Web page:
Thus, each collector who acquires one of the 8 unique original terracotta sculptures supports the project, as well as 3 years of the education of the little girl depicted in the Artwork.
Terracotta Daughters has travelled the world, and now they are in New York City. From September 11 to October 4, you can find them at China Institute.
Alaina Varrone is a embroidery artist who, according to her, was born to a family of weirdos and storytellers. She uses this natural inclination to tell tales using thread which are often explicit and erotic in nature. We see naked men and women, sexual acts, and general kinkiness stitched into cotton fabric. Sometimes, Varrone will use delicate-looking floral patterns that add to the delightful absurdity of her work.
Typically, embroidery is seen as a craft, and an activity that’s a favorite among grandmothers (although it does have a thriving community of younger folks). It’s content is generally seen as inoffensive and family-friendly. Varrone has turned this convention on its head by sewing scenes that that are anything but. Her characters go after their desires and fantasies, creating an amusing juxtaposition between how we’re used to seeing embroidery versus all of its possibilities. (Via Juxtapoz)
Swedish photographer Erik Johansson creates surreal photographs that capture the supernatural in the everyday. Although they’re obviously doctored, his skills make the compositions look as though they’ve really happened. We see a lot of things that take place in open spaces and nature, and Johansson’s subjects are shown literally sewing up a landscape, effortlessly rowing through a green field, and setting the ships in a painting free into the ocean.
Johansson looks at photography as a way to collect material and to realize the ideas in his mind. He looks at every new project as a challenge to make it as realistic as possible, and he often succeeds. It’s part of the fun that goes along with Johansson’s work, because we generally think of photography as a documentation of something that actually happened; seeing wintered ushered in via someone’s bed sheets, for instance, creates a delightful confusion. We know that there’s no way that this picture is possible, but Johansson has crafted it so realistically that for a second we might believe it.
Akira Nagaya is a Japanese artist whose intricate cut-paper creations largely depict the beauty of nature. They are so skillfully done that you might be surprised to learn that Nagaya is self taught in paper-cutting, also known as kirie in Japan. He first discovered this type of art about 30 years while working at a sushi shop. There, he had to learn sasabaran, which is a technique used to create decorations by cutting slices into bamboo leaves. Nagaya found that he was naturally talented and enjoyed the process, too.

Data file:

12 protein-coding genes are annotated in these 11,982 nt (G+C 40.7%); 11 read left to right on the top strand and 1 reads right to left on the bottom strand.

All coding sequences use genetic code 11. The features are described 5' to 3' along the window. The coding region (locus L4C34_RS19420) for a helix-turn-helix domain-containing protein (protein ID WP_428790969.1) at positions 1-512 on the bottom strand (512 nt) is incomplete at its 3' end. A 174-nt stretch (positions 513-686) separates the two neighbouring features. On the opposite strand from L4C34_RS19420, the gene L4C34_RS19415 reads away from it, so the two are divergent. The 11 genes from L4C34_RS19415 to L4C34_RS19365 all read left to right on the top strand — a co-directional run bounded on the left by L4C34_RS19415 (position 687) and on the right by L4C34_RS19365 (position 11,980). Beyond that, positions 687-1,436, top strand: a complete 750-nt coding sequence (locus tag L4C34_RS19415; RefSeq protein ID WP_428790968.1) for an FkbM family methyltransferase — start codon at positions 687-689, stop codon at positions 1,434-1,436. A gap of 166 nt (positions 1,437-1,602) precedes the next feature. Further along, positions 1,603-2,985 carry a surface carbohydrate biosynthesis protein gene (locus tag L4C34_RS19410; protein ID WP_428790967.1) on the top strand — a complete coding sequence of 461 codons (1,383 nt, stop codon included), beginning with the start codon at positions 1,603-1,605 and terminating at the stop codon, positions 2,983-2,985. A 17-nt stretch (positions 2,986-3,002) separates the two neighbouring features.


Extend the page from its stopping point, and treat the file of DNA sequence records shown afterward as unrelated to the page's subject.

These small cut paper pieces fool the eye into thinking that they’re something like energetic pen sketches or decomposing leaves. The precise craft makes them appear as though they’ve been cut by machine, not by hand, because of the incredible, minuscule details.
Although the artist had been creating these pieces for years, it wasn’t until much later that his work was discovered. Eventually, he opened his own restaurant and displayed his kirie on the walls. A local newspaper came to write about the establishment, and while there remarked on his artwork. They encouraged him to show it in galleries, and you can follow Nagaya on Facebook to see his new cutouts. (Via Spoon and Tamago)
There’s a city in Arizona that caters exclusively to retirees and where residents must meet be a minimum of 55 years or older. This unique place is called Sun City, and Los Angeles-based photographer Kendrick Brinson documented it in her series titled Sun City: Life After Life. It’s home to 42,500 individuals, with 10,000 of them in their eighties, and has a youthful energy about it. There are dozens of recreational activities including synchronized swimming, cheerleading, dancing, car shows, and much more.
Brinson’s photographs reveal day-to-day life in Sun City. We see that the mood is cheerful and bright, as the clear desert sky makes the bedazzled outfits appear even shinier. Here, it’s an enclave of folks getting old, and they want to keep it that way. Grandchildren under the age of 18 are only allowed to visit for a limited amount of time, as to not disrupt the mood of the place by reminding the residents of their age.
As people enter their twilight years, probably after working for decades and raising kids, it seems that they are encountering a second youth. It’s one that’s filled with experience and wisdom, rather than naivety, but still full of fun and little responsibility. The elderly seem to realize that they aren’t invincible (as so many teenagers do), but that they are entitled to enjoy the rest of their lives however they like. (Via Feature Shoot)